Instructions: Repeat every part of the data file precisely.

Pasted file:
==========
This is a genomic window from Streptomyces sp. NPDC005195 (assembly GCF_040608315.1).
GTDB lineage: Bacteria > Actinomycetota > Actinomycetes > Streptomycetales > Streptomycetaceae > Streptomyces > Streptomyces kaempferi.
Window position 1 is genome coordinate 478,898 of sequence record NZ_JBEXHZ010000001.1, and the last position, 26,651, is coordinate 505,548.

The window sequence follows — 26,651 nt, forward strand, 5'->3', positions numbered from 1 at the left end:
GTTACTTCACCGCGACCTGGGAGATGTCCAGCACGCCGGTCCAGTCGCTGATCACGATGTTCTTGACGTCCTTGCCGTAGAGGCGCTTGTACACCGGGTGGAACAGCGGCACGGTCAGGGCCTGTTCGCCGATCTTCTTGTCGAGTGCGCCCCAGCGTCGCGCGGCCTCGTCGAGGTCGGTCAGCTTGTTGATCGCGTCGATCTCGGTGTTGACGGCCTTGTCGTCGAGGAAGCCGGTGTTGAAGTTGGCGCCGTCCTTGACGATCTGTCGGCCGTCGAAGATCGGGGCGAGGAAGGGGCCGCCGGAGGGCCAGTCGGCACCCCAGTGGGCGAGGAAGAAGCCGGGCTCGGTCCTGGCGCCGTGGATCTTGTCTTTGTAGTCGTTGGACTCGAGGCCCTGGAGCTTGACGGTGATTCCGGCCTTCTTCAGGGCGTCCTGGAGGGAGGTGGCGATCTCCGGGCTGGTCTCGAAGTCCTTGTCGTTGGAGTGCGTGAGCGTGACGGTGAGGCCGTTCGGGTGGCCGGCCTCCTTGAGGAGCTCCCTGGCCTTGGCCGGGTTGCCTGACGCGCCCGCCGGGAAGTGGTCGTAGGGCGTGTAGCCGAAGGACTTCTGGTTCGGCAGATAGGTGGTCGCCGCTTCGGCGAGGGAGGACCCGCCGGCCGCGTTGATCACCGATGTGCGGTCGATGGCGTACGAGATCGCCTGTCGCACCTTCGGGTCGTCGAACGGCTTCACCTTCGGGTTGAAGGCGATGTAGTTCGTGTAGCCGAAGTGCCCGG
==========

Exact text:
This is a genomic window from Streptomyces sp. NPDC005195 (assembly GCF_040608315.1).
GTDB lineage: Bacteria > Actinomycetota > Actinomycetes > Streptomycetales > Streptomycetaceae > Streptomyces > Streptomyces kaempferi.
Window position 1 is genome coordinate 478,898 of sequence record NZ_JBEXHZ010000001.1, and the last position, 26,651, is coordinate 505,548.

The window sequence follows — 26,651 nt, forward strand, 5'->3', positions numbered from 1 at the left end:
GTTACTTCACCGCGACCTGGGAGATGTCCAGCACGCCGGTCCAGTCGCTGATCACGATGTTCTTGACGTCCTTGCCGTAGAGGCGCTTGTACACCGGGTGGAACAGCGGCACGGTCAGGGCCTGTTCGCCGATCTTCTTGTCGAGTGCGCCCCAGCGTCGCGCGGCCTCGTCGAGGTCGGTCAGCTTGTTGATCGCGTCGATCTCGGTGTTGACGGCCTTGTCGTCGAGGAAGCCGGTGTTGAAGTTGGCGCCGTCCTTGACGATCTGTCGGCCGTCGAAGATCGGGGCGAGGAAGGGGCCGCCGGAGGGCCAGTCGGCACCCCAGTGGGCGAGGAAGAAGCCGGGCTCGGTCCTGGCGCCGTGGATCTTGTCTTTGTAGTCGTTGGACTCGAGGCCCTGGAGCTTGACGGTGATTCCGGCCTTCTTCAGGGCGTCCTGGAGGGAGGTGGCGATCTCCGGGCTGGTCTCGAAGTCCTTGTCGTTGGAGTGCGTGAGCGTGACGGTGAGGCCGTTCGGGTGGCCGGCCTCCTTGAGGAGCTCCCTGGCCTTGGCCGGGTTGCCTGACGCGCCCGCCGGGAAGTGGTCGTAGGGCGTGTAGCCGAAGGACTTCTGGTTCGGCAGATAGGTGGTCGCCGCTTCGGCGAGGGAGGACCCGCCGGCCGCGTTGATCACCGATGTGCGGTCGATGGCGTACGAGATCGCCTGTCGCACCTTCGGGTCGTCGAACGGCTTCACCTTCGGGTTGAAGGCGATGTAGTTCGTGTAGCCGAAGTGCCCGG